Ernest Norton died as an end result to the actions of five 10 - 12 year old juveniles throwing sticks (or more likely, substantially sized pieces of wood) and stones at him. The children were tried at the Old Bailey and sentenced to two years detention.
This has prompted a debate on the age at which children have to reach in order to be treated as criminals. Currently this stands at 10 years old in the UK; it was 14 years old before the Jamie Bulger case in 1993. This is much younger than fellow Western European neighbours where the range is typically 14 - 18 years old.
The law formerly sought whether the child knew the difference between right and wrong. Nowadays, there seems to be very little doubt from the commentating adults that a 14, 12, 10, 8 maybe even 6 year old child knows the difference.
With the presumption that the child does know what the basic right & wrongs are the debate should centre on why the child would want to do wrong. There are various factors that come into it: parents, schools, peers, consequences, risk of getting caught, enjoyment.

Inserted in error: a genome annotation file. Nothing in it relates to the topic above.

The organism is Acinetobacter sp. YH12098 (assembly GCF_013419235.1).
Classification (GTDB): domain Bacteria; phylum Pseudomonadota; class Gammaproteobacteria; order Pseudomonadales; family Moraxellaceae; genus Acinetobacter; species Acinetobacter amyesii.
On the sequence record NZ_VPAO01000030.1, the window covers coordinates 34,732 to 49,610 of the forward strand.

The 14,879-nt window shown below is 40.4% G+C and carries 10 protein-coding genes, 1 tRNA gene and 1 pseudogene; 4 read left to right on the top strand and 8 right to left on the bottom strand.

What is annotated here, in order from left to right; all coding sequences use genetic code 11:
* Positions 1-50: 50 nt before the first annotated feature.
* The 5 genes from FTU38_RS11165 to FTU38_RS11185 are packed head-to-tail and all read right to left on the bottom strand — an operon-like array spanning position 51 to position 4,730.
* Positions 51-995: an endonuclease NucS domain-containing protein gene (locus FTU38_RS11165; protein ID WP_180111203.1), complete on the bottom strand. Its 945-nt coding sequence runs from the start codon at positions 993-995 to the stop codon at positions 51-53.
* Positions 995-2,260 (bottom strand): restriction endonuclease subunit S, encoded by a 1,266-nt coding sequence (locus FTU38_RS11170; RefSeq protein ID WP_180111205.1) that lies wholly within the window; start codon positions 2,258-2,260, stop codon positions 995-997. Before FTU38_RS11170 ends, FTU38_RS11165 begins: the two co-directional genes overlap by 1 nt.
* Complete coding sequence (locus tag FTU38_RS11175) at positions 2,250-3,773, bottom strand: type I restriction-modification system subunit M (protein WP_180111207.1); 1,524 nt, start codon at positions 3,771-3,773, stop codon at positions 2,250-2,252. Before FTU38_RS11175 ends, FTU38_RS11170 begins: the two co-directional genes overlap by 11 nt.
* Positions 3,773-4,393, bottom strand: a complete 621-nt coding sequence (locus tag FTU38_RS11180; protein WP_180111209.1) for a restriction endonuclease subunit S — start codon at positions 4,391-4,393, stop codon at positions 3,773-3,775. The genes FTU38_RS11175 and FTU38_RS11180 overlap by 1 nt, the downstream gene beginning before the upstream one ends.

I saw a rather disturbing comment on the BBC News Have Your Say section:
Im not interested in seeing them re-habilitated what they want is punishment.
This comment was when received as it has 27 recommendations at time of writing this. Without rehabilitation then you are just holding a young person away from the world and can expect nothing less than the same activity that took them out of society in the first place.
Punishment is an even more interesting term. To cause suffering (to an offender) for an offence. Punishments are devised for two reasons: to stand as a deterrent of for the act, to provide satisfaction to victims and interested onlookers. To put an end to crime, punishments should only exist theoretically and should not be relied upon. Especially as sentences are seem to be around to perform the latter function a lot more than the former.
Labels: Crime 'n' Punishment, Current Affairs, Society